Saturday, 26 January 2008

As above, so below

‘You don’t know who you can trust,’ a high-level banker told NYT columnist Floyd Norris at the Davos power summit. A pity, that.

How ironic that the subprime mess that originated in flimflamming the poor out of their last dimes is now manifesting itself at the highest reaches of the highly pyramidical world of finance and in an exactly parallel way, too. First, sleazebag real estate brokers convinced working people to sign onto impossible bank loans with hidden fees and balloon mortgage payments. They then bundled the bad deals into Scam-Paks and sold them off with the rating agencies’ collusion as top-flight, AAA securities.

The lid remained on while housing prices continued to soar irrationally, then blew off like the wooden derrick in There Will Be Blood. And There Was Blood. The banks have now tasted a little of the bitter medicine mortgage holders have been gulping down the past few months and feeling quite put out, I have no doubt, that they didn’t know what they were getting into.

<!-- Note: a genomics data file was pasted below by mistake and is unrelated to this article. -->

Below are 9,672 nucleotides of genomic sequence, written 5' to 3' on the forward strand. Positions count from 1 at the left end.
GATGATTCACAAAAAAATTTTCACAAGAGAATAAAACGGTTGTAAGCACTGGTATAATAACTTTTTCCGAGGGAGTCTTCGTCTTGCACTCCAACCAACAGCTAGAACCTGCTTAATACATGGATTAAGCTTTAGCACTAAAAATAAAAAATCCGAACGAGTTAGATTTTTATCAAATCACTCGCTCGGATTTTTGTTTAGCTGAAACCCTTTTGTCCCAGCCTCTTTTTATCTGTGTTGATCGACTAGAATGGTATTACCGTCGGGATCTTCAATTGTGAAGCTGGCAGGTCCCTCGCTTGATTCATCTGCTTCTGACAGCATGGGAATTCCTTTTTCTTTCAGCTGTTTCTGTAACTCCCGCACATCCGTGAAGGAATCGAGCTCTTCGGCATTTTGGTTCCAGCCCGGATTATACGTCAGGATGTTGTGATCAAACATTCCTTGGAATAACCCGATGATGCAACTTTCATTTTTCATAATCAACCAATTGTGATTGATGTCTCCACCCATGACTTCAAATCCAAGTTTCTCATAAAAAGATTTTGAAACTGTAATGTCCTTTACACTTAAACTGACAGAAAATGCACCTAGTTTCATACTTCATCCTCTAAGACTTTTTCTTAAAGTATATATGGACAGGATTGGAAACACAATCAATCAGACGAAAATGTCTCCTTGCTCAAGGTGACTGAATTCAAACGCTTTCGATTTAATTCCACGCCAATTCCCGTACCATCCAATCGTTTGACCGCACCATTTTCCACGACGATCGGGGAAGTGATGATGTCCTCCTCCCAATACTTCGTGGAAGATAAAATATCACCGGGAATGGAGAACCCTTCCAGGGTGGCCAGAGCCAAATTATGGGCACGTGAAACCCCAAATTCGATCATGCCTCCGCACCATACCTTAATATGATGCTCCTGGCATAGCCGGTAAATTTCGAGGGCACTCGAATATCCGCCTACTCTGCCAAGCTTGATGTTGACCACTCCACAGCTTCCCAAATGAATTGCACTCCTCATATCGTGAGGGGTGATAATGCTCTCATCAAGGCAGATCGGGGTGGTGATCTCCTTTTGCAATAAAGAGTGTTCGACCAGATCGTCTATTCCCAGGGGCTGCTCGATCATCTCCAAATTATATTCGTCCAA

They don’t know what each other’s portfolios are worth and so can’t do their usual business. Credit seizes up, and the wheels of commerce grind to, if not a halt exactly then at least a disturbingly low gear. If this keeps up, no one will be able to make money.

It’s just not fair.

I can’t think of any better moral to this story than the old saying, What goes around, comes around. Secrecy and no rules—that’s what the financial world has demanded from a parade of accomodating politicians of both parties, all liberally greased by the cash that emerged from these practices. They got their wish, and now they have plenty of time to meditate on the question, Is it good for spiritual growth for one’s prayers to be answered?


Twilight Highlights: Do you totally love the latest about the trader at Société Général dodging the internal security systems and blowing an $8 billion hole in the place? I don’t believe for a minute the assurances that this earthquake had nothing to do with the MLK-weekend stock crash and the subsequent emergency interest-rate action by the Fed. Imagine: world banking turned upside down by a single guy at a computer screen. Isn’t that special?

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